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Step 14 mounts the engines/intakes to the lower wing/fuselage section. Step 12 wanted the engines glued into the intakes, but I waited until I had this lower wing/fuselage section ready as I was skeptical that simply gluing these parts together was really going to work. There are tabs on the intakes and on the rear of the engines that plug into corresponding slots on the lower wing/fuselage section, so when I glued the engines into the intakes, I dry-mounted the assembly to the lower section to dry.

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Once the intake/engine subassembly had dried, I painted the only area that will be seen from outside aluminum and then applied a gray wash to bring out the details. In the second image below, you see all you will see of these engines through the auxiliary intakes. This isn't a criticism as you need to add a resin part to the Hasegawa and Academy kits to replicate this same detail, otherwise you can see into the empty fuselage cavity.

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Step 15/16 assembles the main wheel wells and the upper surface of the wings. In this photo, I am dry-fitting the fuselage.

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Here's a look into the wheel wells which are pre-painted along with the speed brake wells.

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In Step 17, you insert the nose gear strut up-lock and then Step 18 mounts the fuselage to the wings. With Steps 19/20, the outer intakes and splitter plates are assembled. Note the air pressure/velocity pitots in each intake. I've also masked off the white intake section on the splitter plate as the latter will be gull gray.

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Here are the intakes assembled with the back side of the splitter plates and forward fuselage sides pre-painted gull gray.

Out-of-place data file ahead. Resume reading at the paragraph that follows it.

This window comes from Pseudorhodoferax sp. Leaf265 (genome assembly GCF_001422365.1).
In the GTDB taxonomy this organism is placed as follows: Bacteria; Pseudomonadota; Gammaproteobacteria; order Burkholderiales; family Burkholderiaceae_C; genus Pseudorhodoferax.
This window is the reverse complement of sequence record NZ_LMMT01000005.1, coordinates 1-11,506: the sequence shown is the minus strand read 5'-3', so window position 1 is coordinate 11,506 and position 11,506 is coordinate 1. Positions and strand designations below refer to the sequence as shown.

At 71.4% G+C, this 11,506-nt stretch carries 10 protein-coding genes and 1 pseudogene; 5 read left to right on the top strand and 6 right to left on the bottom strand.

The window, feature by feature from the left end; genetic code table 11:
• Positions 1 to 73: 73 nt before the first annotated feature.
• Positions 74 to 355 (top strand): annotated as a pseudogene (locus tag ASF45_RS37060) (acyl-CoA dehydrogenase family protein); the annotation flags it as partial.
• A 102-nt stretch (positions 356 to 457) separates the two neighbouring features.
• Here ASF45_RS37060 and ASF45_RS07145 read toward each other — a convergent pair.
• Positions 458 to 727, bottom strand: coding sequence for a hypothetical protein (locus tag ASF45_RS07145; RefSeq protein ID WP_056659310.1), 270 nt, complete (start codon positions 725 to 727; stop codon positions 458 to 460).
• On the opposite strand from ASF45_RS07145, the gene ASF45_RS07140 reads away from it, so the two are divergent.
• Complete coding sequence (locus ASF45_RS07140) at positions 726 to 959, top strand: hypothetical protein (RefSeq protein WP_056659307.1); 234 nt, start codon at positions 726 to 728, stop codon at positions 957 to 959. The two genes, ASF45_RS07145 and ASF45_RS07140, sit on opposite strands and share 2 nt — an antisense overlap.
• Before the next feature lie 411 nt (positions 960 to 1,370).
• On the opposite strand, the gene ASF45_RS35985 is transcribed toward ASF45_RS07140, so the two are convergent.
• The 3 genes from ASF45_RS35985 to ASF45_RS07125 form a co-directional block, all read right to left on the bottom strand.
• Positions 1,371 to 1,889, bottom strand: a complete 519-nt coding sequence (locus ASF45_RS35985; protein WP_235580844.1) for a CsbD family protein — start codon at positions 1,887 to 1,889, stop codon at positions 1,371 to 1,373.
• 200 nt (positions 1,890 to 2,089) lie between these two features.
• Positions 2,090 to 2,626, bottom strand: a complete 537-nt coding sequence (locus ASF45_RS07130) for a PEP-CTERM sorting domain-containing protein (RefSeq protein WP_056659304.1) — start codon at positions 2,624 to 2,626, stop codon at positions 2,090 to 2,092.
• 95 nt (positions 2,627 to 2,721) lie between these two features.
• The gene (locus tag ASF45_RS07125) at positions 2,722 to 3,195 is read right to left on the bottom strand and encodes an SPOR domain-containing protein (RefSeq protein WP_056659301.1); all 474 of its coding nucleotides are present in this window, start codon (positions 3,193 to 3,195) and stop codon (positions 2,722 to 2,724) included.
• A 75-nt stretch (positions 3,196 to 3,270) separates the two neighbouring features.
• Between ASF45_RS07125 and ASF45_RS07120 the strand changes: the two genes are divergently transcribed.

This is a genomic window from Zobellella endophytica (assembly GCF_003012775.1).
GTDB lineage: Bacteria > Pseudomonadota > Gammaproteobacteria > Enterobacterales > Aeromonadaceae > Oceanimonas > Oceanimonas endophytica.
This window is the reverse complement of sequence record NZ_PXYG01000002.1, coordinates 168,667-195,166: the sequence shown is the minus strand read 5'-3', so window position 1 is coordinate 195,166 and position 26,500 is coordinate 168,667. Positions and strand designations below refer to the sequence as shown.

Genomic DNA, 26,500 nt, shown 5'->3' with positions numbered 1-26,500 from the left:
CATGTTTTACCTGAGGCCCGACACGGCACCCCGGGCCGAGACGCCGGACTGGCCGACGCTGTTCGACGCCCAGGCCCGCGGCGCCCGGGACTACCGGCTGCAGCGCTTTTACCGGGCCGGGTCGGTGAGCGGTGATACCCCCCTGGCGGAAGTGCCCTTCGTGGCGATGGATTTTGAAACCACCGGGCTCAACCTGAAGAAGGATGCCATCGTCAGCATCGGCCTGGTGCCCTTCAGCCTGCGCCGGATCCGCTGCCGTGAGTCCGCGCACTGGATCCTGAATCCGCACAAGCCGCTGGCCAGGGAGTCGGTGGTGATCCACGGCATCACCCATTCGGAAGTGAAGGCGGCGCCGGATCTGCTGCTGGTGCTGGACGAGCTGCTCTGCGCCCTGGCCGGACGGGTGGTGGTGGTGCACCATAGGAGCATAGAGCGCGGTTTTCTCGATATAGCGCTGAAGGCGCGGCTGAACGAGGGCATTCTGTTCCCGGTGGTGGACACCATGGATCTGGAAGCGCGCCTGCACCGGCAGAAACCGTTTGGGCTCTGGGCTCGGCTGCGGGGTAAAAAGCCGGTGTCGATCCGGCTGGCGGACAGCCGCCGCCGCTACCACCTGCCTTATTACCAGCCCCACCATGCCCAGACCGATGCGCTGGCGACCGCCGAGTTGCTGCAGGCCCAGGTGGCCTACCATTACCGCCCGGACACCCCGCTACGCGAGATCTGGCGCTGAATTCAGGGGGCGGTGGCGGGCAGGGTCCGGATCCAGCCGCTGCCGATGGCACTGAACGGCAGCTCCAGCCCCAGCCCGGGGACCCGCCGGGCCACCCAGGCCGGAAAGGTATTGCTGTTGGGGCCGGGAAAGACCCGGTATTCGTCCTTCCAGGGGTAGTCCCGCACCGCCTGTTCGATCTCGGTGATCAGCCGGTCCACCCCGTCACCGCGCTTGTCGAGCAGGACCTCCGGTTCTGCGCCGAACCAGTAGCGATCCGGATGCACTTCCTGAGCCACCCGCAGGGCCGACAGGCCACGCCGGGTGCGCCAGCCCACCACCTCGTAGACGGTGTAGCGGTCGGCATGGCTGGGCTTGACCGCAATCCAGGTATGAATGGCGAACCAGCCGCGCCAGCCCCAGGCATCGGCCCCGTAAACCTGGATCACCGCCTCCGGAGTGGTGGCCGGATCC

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Here's a glimpse down the port intake though the flash didn't quite reach back there. Note the port side hollow air conditioning scoop which is another example of the great detail put into this kit. You need aftermarket resin scoops to do the same for the Hasegawa and Academy kits.

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Here are the stabilators with the preliminary white coat on both sides. They were later masked and painted with several shades of metalizer to replicate the 'look' of these units. The underside of the aircraft is also painted white.

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I've masked off the white areas as well as the engine exhaust shields for the gull gray. Note the one-piece canopy - this is dry-fit in place (the fit is excellent) and it is serving as my cockpit mask since I'll be displaying this aircraft with the canopies open.

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To be continued. Stay tuned!

My sincere thanks to  Zoukei-Mura Inc. for this review sample!